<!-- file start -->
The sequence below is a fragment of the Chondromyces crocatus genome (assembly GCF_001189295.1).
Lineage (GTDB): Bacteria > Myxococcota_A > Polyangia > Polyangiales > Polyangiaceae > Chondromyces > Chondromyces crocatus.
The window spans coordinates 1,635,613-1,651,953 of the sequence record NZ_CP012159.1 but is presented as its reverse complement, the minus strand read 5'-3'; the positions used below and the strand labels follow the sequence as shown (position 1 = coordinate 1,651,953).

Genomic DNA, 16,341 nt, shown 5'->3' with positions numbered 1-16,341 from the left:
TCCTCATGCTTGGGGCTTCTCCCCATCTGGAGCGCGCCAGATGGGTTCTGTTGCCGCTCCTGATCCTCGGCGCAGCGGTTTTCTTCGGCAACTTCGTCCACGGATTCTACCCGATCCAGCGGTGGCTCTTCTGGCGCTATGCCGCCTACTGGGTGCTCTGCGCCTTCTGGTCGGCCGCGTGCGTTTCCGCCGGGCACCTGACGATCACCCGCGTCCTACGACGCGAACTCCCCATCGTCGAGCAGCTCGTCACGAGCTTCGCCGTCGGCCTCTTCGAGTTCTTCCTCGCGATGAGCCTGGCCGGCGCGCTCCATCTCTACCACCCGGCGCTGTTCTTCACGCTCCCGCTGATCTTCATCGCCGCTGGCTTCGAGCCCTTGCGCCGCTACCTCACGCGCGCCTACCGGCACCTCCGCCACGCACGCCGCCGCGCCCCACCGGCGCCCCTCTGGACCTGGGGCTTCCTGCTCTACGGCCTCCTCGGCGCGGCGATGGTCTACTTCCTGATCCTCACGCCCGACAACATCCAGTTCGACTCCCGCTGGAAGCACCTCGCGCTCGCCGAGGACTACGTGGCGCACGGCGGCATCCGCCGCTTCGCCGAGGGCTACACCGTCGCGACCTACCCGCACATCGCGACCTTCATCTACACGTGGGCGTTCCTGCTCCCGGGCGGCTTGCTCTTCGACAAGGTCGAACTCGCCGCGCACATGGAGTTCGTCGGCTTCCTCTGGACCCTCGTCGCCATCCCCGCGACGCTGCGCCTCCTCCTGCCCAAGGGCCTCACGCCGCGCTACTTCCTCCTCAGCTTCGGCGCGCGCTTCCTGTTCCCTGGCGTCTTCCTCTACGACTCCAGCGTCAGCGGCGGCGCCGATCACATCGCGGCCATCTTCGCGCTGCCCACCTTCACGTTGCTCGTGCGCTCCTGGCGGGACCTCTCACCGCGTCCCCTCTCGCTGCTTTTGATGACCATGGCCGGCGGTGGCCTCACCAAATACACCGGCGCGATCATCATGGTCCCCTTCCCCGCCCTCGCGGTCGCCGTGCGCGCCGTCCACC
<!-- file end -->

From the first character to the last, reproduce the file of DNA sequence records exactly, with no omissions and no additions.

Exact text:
The sequence below is a fragment of the Chondromyces crocatus genome (assembly GCF_001189295.1).
Lineage (GTDB): Bacteria > Myxococcota_A > Polyangia > Polyangiales > Polyangiaceae > Chondromyces > Chondromyces crocatus.
The window spans coordinates 1,635,613-1,651,953 of the sequence record NZ_CP012159.1 but is presented as its reverse complement, the minus strand read 5'-3'; the positions used below and the strand labels follow the sequence as shown (position 1 = coordinate 1,651,953).

Genomic DNA, 16,341 nt, shown 5'->3' with positions numbered 1-16,341 from the left:
TCCTCATGCTTGGGGCTTCTCCCCATCTGGAGCGCGCCAGATGGGTTCTGTTGCCGCTCCTGATCCTCGGCGCAGCGGTTTTCTTCGGCAACTTCGTCCACGGATTCTACCCGATCCAGCGGTGGCTCTTCTGGCGCTATGCCGCCTACTGGGTGCTCTGCGCCTTCTGGTCGGCCGCGTGCGTTTCCGCCGGGCACCTGACGATCACCCGCGTCCTACGACGCGAACTCCCCATCGTCGAGCAGCTCGTCACGAGCTTCGCCGTCGGCCTCTTCGAGTTCTTCCTCGCGATGAGCCTGGCCGGCGCGCTCCATCTCTACCACCCGGCGCTGTTCTTCACGCTCCCGCTGATCTTCATCGCCGCTGGCTTCGAGCCCTTGCGCCGCTACCTCACGCGCGCCTACCGGCACCTCCGCCACGCACGCCGCCGCGCCCCACCGGCGCCCCTCTGGACCTGGGGCTTCCTGCTCTACGGCCTCCTCGGCGCGGCGATGGTCTACTTCCTGATCCTCACGCCCGACAACATCCAGTTCGACTCCCGCTGGAAGCACCTCGCGCTCGCCGAGGACTACGTGGCGCACGGCGGCATCCGCCGCTTCGCCGAGGGCTACACCGTCGCGACCTACCCGCACATCGCGACCTTCATCTACACGTGGGCGTTCCTGCTCCCGGGCGGCTTGCTCTTCGACAAGGTCGAACTCGCCGCGCACATGGAGTTCGTCGGCTTCCTCTGGACCCTCGTCGCCATCCCCGCGACGCTGCGCCTCCTCCTGCCCAAGGGCCTCACGCCGCGCTACTTCCTCCTCAGCTTCGGCGCGCGCTTCCTGTTCCCTGGCGTCTTCCTCTACGACTCCAGCGTCAGCGGCGGCGCCGATCACATCGCGGCCATCTTCGCGCTGCCCACCTTCACGTTGCTCGTGCGCTCCTGGCGGGACCTCTCACCGCGTCCCCTCTCGCTGCTTTTGATGACCATGGCCGGCGGTGGCCTCACCAAATACACCGGCGCGATCATCATGGTCCCCTTCCCCGCCCTCGCGGTCGCCGTGCGCGCCGTCCACC